The "Mainzer EMF-Wachhund": results from a watchdog project on self-reported health complaints attributed to exposure to electromagnetic fields.

Abstract

The "Mainzer EMF-Wachhund," a watchdog project, offered a system of self-notification of health complaints attributed to exposures to electromagnetic fields (EMFs) to a population of a part of Germany with about 4 million inhabitants. By using a self-administered questionnaire, which was provided online and for download from the Internet, 192 persons reported such health complaints in the period from October 2003 to March 2005. Of these, 56% classified themselves as electromagnetic hypersensitive (EH). Predictors of this self classification were being affected by all kinds of EMF rather than single EMF sources and being female. On average, EH subjects reported a high degree of suffering, 77% of whom had already sought advice from physicians. An Internet-based standardized questionnaire is an economic way of offering affected persons a direct link to scientific institutions to establish contact. However, the study base obtained by such an approach is not representative to estimate a population-based prevalence. As a large number of subjects did not classify themselves as EH and reported very specific links between exposure and symptoms, they may provide a very distinct and interesting group for future research.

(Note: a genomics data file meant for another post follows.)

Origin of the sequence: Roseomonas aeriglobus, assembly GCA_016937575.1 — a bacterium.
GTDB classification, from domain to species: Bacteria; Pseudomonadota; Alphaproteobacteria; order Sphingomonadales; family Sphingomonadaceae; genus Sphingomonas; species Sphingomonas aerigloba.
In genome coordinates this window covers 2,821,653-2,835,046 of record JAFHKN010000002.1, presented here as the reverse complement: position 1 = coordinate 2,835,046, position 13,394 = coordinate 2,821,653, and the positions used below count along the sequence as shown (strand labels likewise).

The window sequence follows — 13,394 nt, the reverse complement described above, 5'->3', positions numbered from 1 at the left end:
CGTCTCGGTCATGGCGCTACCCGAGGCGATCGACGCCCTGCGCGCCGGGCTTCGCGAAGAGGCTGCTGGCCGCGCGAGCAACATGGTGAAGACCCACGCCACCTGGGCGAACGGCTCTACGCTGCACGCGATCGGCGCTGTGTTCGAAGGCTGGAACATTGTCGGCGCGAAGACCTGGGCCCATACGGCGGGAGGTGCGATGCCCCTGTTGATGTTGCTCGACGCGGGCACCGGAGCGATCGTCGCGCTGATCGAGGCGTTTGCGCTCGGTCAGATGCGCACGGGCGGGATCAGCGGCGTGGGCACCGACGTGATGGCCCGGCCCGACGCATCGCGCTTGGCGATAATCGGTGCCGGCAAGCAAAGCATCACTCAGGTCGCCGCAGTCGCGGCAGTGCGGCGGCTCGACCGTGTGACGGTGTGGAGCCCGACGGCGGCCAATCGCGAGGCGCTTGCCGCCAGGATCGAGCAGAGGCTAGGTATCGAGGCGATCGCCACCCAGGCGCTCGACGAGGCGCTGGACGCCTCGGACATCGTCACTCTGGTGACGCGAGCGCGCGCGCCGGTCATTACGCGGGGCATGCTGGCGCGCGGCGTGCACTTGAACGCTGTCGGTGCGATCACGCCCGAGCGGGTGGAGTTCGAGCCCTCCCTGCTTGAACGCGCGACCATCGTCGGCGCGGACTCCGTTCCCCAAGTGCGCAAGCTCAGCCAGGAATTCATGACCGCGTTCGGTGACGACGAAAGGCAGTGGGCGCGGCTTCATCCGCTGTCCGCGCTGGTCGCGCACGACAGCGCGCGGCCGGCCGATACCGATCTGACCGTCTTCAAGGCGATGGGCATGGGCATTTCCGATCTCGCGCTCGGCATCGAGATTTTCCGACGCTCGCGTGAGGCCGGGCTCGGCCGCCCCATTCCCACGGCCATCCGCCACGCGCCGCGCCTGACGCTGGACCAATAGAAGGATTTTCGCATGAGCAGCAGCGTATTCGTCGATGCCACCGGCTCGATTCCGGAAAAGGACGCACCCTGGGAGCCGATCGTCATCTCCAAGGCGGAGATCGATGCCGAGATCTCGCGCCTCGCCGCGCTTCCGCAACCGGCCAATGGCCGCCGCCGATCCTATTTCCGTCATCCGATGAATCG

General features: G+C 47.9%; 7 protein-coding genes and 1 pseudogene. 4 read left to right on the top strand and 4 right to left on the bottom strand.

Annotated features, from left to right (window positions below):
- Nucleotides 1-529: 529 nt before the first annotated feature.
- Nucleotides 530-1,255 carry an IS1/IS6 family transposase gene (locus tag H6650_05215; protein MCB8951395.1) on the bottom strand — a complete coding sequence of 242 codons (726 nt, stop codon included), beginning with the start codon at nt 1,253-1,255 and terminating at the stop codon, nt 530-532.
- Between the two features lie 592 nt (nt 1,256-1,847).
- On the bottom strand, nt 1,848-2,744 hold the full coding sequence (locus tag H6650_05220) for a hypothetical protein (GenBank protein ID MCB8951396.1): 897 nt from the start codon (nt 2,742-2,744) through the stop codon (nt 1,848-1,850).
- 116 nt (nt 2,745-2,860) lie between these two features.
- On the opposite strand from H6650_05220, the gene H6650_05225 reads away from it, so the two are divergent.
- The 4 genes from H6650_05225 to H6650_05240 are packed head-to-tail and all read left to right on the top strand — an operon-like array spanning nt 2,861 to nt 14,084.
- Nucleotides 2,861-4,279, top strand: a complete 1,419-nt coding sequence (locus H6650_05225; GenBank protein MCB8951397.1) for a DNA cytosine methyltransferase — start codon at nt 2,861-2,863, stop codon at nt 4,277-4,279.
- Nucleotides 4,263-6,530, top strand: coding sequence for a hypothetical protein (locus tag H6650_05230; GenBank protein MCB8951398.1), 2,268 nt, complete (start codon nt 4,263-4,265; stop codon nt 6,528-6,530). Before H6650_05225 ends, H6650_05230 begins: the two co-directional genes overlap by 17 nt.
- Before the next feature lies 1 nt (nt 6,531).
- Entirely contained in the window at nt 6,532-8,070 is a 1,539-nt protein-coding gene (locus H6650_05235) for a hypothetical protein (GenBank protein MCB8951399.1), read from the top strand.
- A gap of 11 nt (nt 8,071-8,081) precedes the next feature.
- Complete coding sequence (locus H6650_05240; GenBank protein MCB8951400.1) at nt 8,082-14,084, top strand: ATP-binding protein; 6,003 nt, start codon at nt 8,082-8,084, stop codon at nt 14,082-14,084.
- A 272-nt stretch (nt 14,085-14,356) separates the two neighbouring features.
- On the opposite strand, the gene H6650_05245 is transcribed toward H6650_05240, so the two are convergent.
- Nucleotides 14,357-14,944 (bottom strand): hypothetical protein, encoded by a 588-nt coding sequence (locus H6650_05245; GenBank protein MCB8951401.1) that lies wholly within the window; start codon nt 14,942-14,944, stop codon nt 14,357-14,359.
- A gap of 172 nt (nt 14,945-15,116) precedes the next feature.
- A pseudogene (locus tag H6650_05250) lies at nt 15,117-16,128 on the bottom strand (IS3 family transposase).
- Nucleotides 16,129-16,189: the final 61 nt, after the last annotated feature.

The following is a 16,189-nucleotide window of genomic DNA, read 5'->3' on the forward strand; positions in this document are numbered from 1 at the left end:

Cite this paper

@article{Schz2006TheE, title={The "Mainzer EMF-Wachhund": results from a watchdog project on self-reported health complaints attributed to exposure to electromagnetic fields.}, author={J. Sch{\"{u}z and Christian Petters and Ulrich Egle and Bernd Jansen and Renate Kimbel and Stephan Letzel and Wilfred A. Nix and Lutz Schmidt and Lutz Vollrath}, journal={Bioelectromagnetics}, year={2006}, volume={27 4}, pages={280-7} }